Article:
Books are massive in our house - both of us being huge book worms, and eager to encourage the same passion in our small. We already have a modest collection of very special books, most of which were (gratefully) recommended by Lori, over on her blog Wild & Grizzly. Here, we are sharing 4 of our favourites that resonate with all 3 of us - not just from a plot perspective, but a creative one too.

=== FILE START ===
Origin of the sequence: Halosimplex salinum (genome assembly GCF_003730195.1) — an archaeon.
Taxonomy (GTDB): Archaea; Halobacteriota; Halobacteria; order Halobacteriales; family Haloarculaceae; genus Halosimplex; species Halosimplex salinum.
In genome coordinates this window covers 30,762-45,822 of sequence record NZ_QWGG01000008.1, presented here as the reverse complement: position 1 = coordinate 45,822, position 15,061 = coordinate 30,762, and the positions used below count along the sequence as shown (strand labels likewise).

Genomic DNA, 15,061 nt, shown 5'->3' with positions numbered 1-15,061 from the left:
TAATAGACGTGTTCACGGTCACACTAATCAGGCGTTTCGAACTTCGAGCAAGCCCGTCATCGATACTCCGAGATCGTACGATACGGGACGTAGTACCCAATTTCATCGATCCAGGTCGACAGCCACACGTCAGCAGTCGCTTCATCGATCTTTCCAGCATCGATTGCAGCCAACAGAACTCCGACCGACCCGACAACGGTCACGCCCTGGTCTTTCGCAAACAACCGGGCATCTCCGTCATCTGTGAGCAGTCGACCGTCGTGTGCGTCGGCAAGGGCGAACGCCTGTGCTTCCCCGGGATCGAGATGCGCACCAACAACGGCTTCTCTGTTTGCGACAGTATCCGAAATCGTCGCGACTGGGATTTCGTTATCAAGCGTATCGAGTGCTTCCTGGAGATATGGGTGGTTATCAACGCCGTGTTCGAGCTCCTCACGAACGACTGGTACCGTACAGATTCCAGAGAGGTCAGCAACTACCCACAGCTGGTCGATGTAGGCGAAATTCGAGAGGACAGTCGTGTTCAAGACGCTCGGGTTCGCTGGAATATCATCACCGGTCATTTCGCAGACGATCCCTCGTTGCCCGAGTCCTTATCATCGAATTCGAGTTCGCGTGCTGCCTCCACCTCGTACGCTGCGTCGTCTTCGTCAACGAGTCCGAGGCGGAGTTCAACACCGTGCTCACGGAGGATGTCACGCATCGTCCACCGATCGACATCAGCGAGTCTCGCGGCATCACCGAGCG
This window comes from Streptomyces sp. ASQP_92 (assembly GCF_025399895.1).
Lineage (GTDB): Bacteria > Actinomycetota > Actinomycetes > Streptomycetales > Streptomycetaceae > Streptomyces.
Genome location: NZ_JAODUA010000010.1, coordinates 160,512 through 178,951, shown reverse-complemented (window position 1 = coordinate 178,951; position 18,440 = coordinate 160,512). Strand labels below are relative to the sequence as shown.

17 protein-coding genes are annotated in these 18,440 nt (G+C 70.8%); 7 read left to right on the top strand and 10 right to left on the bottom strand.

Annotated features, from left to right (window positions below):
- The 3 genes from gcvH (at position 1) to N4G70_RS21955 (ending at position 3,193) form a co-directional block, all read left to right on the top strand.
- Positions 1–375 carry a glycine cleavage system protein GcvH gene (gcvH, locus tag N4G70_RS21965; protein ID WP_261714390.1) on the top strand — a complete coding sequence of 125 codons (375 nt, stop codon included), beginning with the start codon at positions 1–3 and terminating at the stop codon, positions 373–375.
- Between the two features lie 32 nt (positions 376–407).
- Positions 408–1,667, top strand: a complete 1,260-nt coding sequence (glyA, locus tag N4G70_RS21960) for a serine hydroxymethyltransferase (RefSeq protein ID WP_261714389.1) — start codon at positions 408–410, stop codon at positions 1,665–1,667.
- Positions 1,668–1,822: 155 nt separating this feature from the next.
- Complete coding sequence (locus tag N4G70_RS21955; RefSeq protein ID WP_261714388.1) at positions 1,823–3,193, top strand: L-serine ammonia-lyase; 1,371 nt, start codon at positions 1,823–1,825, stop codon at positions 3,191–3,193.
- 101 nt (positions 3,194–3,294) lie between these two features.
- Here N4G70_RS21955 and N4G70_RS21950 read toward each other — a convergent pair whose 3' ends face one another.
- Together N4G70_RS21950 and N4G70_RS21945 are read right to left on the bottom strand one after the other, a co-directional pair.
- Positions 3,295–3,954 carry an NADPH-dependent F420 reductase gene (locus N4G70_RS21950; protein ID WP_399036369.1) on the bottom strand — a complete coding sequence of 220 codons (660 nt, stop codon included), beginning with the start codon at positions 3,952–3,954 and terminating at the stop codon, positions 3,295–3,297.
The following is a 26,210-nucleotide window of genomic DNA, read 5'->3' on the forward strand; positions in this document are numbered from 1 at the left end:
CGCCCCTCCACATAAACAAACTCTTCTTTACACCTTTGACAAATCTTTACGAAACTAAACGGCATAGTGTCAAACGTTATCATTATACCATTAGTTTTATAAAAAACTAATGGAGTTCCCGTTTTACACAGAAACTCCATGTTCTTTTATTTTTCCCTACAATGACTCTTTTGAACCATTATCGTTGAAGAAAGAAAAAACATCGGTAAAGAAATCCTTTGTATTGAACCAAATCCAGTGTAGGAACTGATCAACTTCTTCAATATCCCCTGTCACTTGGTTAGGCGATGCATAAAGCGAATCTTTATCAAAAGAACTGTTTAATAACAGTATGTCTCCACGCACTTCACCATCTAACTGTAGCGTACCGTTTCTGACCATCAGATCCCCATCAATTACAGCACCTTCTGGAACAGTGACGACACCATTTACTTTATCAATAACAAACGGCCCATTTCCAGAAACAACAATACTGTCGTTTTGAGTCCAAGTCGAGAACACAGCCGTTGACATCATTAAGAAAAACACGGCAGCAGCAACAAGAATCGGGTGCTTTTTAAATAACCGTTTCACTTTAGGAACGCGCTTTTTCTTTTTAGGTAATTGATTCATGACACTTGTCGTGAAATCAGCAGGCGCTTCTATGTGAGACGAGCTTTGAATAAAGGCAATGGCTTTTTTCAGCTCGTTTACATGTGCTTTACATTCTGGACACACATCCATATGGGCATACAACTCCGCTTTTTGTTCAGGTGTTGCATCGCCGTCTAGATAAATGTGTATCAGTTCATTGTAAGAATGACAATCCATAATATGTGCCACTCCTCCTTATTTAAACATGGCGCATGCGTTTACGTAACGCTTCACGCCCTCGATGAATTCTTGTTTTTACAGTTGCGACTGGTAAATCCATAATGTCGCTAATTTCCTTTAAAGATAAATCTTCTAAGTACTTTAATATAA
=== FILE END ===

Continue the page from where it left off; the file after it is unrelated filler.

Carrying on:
The Encyclopedia of Pehistorica Dinosaurs (by Robert Sabuda and Matthew Reinhart) is a treasure trove of imagination and expert craft. Every page is packed with information, surrounding a 3D paper construction of a dinosaur that leaps out at you as you turn the page. It is a work of art as much as anything else, and this is why this book is such a success. It captivates, intrigues, draws you in, to rather a hands-on approach to learning about these incredible creatures. Our small is enthralled by this book - he enjoys role-play with these paper masterpieces as well as lifting the many hidden mini pop-ups that can be found throughout the book. As huge lovers of paper, this book is a massive hit in our household for not only our small, but us as well.